Last October 19th, the National Network of Women Human Rights Defenders in Mexico isssued a statement denouncing ongoing impunity in the murder of the defender of campesino communities, Rocío Mesino, on October 19th, 2013, in Atoyac, Guerrero.
According to the Network, the Attorney General of the state of Guerrero has denied access to justice for Rocío’s famíly and members of the Campesino Organization of the Sierra del Sur (OCSS)1. Far from pursuing the case with all due diligence, he has sought to accuse Rocío of her own assassination by investigating her alleged criminal record (offenses fabricated by the Attorney General in 2013) and supposed ties to a guerrilla group. He has also sought to blame her family and close associates, as when the chauffer of her sister Norma Mesino was tortured to oblige him to confess to being the perpetrator of the crime and to blame Norma for being the mastermind.
The National Network charges that in the last seven years, 46 women defenders and journalists have been killed in Mexico in reprisal for their work, and that ten of these crimes were committed in the state of Guerrero2. By the same token, thus far in 2017, the Network has documented at least 10 attacks against women defenders and journalists in Guerrero, including one homicide, one attempted execution, and the arbitrary arrest of two women defenders.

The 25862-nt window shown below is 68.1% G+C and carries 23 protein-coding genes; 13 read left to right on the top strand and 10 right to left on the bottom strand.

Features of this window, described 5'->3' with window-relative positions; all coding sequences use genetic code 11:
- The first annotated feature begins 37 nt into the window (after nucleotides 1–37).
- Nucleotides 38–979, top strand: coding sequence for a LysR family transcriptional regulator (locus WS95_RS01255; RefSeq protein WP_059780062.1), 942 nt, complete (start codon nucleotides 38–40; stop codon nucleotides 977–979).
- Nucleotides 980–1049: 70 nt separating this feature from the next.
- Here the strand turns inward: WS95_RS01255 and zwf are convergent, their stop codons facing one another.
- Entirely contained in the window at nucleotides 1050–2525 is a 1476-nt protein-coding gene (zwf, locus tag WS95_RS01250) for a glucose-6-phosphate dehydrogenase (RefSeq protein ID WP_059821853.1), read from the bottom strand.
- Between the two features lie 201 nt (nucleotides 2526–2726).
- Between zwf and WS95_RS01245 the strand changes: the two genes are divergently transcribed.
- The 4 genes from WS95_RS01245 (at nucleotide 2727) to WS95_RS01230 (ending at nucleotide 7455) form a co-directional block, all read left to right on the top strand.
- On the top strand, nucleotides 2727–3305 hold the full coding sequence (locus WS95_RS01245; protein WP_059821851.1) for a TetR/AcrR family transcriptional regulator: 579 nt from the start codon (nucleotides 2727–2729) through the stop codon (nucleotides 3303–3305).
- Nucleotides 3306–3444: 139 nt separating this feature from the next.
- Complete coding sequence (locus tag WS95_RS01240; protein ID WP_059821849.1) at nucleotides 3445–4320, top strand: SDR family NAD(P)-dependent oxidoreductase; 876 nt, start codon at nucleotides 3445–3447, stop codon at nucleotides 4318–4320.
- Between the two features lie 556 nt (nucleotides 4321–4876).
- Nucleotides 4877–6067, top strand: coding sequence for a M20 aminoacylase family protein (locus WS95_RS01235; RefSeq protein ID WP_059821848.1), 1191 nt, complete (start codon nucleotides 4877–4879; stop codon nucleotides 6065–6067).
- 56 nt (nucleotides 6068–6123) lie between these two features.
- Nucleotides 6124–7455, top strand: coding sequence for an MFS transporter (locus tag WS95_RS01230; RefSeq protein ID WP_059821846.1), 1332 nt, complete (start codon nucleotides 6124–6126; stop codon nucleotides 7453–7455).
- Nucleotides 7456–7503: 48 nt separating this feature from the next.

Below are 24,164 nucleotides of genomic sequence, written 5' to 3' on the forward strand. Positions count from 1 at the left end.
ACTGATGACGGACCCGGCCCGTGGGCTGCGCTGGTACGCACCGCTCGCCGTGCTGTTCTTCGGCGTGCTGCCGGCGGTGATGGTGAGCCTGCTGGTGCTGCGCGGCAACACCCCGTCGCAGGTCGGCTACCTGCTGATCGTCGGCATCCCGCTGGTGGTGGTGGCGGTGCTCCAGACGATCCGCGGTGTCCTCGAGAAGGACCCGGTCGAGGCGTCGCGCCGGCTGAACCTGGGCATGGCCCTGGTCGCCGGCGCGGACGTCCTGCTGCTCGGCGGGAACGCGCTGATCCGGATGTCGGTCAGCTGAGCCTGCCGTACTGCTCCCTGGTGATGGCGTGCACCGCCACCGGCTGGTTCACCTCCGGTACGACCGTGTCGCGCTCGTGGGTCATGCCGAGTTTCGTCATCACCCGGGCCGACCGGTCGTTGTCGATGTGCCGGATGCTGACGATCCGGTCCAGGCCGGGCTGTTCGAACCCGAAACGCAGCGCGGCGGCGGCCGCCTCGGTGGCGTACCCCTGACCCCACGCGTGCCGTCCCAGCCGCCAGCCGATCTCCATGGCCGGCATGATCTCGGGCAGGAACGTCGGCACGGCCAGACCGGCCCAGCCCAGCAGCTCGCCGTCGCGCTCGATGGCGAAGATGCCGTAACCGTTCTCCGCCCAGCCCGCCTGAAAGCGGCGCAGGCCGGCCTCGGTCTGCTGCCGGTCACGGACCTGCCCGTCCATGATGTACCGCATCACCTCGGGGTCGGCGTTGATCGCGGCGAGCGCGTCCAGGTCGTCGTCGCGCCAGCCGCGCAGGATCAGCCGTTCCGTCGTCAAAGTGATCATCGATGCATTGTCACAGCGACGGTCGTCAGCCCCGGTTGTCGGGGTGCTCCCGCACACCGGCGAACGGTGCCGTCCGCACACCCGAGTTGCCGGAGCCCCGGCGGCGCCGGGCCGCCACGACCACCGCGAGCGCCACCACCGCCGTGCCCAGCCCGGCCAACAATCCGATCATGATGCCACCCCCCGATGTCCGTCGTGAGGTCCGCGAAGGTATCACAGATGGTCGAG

Nationally, the most recent killing is that of the defender of the right to work, Meztli Omixóchitl Sarabia Reyna, Secretary of the October 28th People’s Street Vendors Union (UPVA), perpetrated in Puebla last June.3 Impunity reigns in this case, as it does in the case of Rocío Mesino, and in both cases, defenders have observed an official tendency to stigmatize and criminalize the victims for the crimes that robbed them of their dreams and projects in an effort to blur the fact that these were political assassinations related to their defense work.